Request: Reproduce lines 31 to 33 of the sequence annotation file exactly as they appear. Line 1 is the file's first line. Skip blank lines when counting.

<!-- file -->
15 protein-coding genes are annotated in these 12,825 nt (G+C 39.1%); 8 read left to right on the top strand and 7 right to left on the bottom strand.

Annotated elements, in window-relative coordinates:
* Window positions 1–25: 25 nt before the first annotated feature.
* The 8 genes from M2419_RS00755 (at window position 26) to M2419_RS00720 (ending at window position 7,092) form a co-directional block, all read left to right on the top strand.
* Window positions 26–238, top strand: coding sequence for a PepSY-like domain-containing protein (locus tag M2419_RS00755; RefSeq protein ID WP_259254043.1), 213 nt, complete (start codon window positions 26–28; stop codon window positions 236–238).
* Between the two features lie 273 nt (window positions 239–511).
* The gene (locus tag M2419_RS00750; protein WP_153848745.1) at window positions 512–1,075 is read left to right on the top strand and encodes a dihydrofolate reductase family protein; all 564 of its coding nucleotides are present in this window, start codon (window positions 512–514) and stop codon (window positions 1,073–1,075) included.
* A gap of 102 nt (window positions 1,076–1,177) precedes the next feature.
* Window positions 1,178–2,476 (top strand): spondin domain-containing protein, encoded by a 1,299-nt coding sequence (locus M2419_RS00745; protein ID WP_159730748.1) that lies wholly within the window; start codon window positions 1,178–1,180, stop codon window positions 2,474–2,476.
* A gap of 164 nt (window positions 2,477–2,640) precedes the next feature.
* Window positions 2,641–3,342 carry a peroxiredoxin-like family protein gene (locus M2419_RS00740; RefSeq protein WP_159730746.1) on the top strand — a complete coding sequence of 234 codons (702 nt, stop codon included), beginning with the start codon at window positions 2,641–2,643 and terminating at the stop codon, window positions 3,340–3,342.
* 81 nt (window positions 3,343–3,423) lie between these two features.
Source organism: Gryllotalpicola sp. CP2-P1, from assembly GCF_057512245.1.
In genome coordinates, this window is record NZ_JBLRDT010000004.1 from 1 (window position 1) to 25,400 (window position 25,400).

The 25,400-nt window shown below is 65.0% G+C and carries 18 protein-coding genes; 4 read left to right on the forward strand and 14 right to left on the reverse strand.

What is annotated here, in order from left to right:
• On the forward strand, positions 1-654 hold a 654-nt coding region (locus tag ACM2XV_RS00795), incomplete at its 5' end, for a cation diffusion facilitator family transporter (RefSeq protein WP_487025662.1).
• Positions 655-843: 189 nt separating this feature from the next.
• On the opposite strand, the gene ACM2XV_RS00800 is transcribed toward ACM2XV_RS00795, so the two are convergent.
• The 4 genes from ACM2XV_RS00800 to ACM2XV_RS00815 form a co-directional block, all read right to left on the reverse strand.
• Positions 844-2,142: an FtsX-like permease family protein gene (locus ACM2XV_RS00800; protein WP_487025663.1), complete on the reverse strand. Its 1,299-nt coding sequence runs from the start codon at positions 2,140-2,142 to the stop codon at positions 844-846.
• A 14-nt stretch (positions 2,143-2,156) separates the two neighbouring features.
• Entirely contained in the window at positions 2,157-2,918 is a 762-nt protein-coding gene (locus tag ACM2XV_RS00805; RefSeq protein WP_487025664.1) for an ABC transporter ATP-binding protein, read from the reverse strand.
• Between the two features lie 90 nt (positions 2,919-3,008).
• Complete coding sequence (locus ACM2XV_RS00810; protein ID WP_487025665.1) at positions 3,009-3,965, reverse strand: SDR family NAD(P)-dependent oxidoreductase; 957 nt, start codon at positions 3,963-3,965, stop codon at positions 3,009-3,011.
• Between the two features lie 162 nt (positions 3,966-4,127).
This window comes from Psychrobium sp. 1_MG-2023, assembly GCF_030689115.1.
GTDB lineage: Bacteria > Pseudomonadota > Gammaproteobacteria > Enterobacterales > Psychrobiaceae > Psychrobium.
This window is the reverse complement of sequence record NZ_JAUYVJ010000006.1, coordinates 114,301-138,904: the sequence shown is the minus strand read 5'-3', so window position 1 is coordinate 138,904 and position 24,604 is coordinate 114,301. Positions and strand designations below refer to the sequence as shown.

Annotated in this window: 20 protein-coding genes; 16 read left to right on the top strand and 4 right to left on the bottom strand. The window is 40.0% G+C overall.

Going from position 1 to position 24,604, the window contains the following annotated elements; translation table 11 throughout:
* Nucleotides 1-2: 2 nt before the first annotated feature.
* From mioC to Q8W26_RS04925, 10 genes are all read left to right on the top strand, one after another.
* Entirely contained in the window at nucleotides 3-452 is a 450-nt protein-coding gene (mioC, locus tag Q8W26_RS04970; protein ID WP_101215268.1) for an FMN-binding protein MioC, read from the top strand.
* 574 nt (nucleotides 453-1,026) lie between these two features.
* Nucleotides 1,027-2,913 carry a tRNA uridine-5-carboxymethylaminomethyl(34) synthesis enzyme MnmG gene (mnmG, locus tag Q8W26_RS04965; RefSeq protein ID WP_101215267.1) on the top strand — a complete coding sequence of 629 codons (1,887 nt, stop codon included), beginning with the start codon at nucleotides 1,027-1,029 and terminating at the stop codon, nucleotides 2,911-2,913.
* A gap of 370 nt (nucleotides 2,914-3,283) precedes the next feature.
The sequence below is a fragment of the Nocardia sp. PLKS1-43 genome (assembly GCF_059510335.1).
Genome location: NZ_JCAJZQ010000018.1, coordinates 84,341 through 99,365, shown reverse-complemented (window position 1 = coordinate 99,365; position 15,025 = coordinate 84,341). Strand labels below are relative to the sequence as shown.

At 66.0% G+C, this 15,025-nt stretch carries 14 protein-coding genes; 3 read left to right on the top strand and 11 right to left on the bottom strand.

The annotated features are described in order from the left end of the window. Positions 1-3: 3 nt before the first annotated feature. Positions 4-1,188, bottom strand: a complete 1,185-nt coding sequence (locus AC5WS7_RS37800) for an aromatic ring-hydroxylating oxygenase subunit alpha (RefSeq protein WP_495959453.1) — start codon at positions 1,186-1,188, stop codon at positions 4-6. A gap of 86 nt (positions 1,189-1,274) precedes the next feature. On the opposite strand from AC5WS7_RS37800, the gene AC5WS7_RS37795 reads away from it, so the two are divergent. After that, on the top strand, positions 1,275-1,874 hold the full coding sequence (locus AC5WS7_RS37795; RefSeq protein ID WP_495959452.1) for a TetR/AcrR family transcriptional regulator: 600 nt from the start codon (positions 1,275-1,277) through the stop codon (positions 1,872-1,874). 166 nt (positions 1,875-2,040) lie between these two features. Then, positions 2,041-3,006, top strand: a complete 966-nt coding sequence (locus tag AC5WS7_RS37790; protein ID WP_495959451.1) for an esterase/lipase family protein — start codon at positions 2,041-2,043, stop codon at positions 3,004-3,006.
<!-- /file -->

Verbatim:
Going from position 1 to position 24,604, the window contains the following annotated elements; translation table 11 throughout:
* Nucleotides 1-2: 2 nt before the first annotated feature.
* From mioC to Q8W26_RS04925, 10 genes are all read left to right on the top strand, one after another.